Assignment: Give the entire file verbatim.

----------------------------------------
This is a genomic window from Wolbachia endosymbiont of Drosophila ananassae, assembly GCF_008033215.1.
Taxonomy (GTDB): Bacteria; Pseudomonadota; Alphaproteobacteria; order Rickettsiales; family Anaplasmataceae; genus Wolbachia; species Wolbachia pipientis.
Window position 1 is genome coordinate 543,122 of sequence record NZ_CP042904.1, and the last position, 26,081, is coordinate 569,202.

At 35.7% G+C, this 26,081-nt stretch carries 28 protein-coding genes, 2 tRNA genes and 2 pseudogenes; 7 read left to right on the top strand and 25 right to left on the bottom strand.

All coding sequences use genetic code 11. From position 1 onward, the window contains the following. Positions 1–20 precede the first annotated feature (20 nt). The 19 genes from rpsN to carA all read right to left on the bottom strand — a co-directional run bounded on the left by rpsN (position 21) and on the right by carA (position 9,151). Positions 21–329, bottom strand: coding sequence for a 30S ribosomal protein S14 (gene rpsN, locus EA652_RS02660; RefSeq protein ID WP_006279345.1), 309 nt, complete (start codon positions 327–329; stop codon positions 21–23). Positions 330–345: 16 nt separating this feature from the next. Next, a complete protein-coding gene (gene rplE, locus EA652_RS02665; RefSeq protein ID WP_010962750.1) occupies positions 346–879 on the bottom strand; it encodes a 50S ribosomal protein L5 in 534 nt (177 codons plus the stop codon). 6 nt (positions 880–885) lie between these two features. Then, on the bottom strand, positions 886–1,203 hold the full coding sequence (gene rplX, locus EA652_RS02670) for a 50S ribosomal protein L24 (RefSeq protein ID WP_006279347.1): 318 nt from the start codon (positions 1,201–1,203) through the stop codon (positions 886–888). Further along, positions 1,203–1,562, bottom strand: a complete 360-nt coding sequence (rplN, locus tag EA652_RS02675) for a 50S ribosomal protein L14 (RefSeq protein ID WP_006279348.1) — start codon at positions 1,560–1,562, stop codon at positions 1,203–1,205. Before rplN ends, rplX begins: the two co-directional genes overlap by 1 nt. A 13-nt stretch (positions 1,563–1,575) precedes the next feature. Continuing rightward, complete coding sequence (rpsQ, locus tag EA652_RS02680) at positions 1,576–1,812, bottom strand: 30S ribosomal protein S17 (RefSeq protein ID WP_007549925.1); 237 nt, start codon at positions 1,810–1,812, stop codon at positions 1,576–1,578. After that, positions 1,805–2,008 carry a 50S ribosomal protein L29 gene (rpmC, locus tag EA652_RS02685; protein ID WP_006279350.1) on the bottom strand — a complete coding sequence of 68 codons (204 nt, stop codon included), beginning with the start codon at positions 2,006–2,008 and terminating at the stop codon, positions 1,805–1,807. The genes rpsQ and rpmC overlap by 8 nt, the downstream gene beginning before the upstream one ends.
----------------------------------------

This is a genomic window from Wolbachia endosymbiont of Drosophila ananassae, assembly GCF_008033215.1.
Taxonomy (GTDB): Bacteria; Pseudomonadota; Alphaproteobacteria; order Rickettsiales; family Anaplasmataceae; genus Wolbachia; species Wolbachia pipientis.
Window position 1 is genome coordinate 543,122 of sequence record NZ_CP042904.1, and the last position, 26,081, is coordinate 569,202.

At 35.7% G+C, this 26,081-nt stretch carries 28 protein-coding genes, 2 tRNA genes and 2 pseudogenes; 7 read left to right on the top strand and 25 right to left on the bottom strand.

All coding sequences use genetic code 11. From position 1 onward, the window contains the following. Positions 1–20 precede the first annotated feature (20 nt). The 19 genes from rpsN to carA all read right to left on the bottom strand — a co-directional run bounded on the left by rpsN (position 21) and on the right by carA (position 9,151). Positions 21–329, bottom strand: coding sequence for a 30S ribosomal protein S14 (gene rpsN, locus EA652_RS02660; RefSeq protein ID WP_006279345.1), 309 nt, complete (start codon positions 327–329; stop codon positions 21–23). Positions 330–345: 16 nt separating this feature from the next. Next, a complete protein-coding gene (gene rplE, locus EA652_RS02665; RefSeq protein ID WP_010962750.1) occupies positions 346–879 on the bottom strand; it encodes a 50S ribosomal protein L5 in 534 nt (177 codons plus the stop codon). 6 nt (positions 880–885) lie between these two features. Then, on the bottom strand, positions 886–1,203 hold the full coding sequence (gene rplX, locus EA652_RS02670) for a 50S ribosomal protein L24 (RefSeq protein ID WP_006279347.1): 318 nt from the start codon (positions 1,201–1,203) through the stop codon (positions 886–888). Further along, positions 1,203–1,562, bottom strand: a complete 360-nt coding sequence (rplN, locus tag EA652_RS02675) for a 50S ribosomal protein L14 (RefSeq protein ID WP_006279348.1) — start codon at positions 1,560–1,562, stop codon at positions 1,203–1,205. Before rplN ends, rplX begins: the two co-directional genes overlap by 1 nt. A 13-nt stretch (positions 1,563–1,575) precedes the next feature. Continuing rightward, complete coding sequence (rpsQ, locus tag EA652_RS02680) at positions 1,576–1,812, bottom strand: 30S ribosomal protein S17 (RefSeq protein ID WP_007549925.1); 237 nt, start codon at positions 1,810–1,812, stop codon at positions 1,576–1,578. After that, positions 1,805–2,008 carry a 50S ribosomal protein L29 gene (rpmC, locus tag EA652_RS02685; protein ID WP_006279350.1) on the bottom strand — a complete coding sequence of 68 codons (204 nt, stop codon included), beginning with the start codon at positions 2,006–2,008 and terminating at the stop codon, positions 1,805–1,807. The genes rpsQ and rpmC overlap by 8 nt, the downstream gene beginning before the upstream one ends.